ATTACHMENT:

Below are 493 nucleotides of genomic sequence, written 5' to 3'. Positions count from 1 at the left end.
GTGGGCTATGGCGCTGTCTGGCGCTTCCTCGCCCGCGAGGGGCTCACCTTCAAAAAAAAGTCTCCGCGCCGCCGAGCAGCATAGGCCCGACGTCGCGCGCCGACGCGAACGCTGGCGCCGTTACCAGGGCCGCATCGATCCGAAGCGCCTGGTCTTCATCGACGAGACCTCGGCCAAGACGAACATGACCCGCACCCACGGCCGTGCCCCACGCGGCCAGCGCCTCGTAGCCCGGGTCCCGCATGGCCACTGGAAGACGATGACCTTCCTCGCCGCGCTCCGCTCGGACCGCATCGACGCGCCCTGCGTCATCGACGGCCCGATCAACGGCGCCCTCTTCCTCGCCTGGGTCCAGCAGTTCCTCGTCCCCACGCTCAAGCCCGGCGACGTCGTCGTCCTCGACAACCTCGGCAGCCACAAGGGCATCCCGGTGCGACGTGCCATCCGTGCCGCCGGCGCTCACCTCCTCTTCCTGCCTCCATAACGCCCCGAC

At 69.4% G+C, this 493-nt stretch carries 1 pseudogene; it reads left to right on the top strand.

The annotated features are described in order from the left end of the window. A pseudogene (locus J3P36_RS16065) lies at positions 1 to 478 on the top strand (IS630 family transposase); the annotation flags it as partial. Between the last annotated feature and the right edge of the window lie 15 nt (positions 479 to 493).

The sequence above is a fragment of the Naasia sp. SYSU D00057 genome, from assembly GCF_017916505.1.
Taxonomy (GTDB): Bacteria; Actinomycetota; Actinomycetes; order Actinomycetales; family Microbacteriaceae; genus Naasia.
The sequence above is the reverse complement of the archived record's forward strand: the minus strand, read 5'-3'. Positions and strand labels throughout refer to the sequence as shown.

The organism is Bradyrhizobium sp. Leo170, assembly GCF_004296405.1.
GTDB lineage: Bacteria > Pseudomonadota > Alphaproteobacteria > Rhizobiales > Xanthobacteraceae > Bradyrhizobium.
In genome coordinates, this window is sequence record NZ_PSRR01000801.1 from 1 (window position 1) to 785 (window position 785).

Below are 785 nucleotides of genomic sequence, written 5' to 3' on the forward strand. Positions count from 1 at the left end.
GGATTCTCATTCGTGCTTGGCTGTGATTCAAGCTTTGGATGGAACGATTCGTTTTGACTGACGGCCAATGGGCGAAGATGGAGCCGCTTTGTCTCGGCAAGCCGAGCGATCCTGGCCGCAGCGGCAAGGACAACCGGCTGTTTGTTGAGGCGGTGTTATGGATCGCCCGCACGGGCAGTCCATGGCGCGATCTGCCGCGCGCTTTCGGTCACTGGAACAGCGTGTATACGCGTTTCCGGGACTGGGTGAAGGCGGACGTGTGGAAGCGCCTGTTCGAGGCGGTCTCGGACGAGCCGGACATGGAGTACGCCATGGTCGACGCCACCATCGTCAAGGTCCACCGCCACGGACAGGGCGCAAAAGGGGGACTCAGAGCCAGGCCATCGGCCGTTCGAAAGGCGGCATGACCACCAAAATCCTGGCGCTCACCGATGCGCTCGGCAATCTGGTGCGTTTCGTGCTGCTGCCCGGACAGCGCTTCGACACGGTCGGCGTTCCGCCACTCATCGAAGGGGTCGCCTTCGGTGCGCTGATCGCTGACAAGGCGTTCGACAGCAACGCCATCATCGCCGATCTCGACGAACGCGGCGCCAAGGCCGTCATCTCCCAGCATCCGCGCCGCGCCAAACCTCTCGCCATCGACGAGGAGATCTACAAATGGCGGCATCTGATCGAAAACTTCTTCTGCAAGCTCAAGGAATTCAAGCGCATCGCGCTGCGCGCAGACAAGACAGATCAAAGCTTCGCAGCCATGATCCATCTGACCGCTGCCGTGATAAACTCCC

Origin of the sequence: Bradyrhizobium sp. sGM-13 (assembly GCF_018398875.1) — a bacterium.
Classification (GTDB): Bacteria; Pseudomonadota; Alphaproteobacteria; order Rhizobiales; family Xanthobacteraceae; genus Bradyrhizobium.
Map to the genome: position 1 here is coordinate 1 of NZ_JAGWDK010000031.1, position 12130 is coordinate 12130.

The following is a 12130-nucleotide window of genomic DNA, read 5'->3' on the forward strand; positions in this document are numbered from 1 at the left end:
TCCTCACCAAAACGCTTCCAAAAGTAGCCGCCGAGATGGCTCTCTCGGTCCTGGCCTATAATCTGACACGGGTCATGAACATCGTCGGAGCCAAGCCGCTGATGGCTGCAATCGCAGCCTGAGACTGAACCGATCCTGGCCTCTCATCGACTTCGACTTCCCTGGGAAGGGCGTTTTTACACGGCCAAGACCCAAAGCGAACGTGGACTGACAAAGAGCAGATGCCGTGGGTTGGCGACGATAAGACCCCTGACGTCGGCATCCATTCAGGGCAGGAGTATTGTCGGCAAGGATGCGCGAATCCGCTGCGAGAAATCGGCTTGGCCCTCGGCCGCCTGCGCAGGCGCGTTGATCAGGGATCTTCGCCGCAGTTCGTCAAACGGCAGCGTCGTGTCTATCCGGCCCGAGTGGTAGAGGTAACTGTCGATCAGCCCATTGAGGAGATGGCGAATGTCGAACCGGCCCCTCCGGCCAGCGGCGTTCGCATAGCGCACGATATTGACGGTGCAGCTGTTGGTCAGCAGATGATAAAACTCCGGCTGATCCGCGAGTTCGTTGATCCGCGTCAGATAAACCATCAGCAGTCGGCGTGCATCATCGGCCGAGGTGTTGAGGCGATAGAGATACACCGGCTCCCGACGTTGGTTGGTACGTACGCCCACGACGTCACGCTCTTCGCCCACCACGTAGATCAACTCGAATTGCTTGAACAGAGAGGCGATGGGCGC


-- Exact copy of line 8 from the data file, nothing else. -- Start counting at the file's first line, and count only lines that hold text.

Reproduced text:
The organism is Bradyrhizobium sp. Leo170, assembly GCF_004296405.1.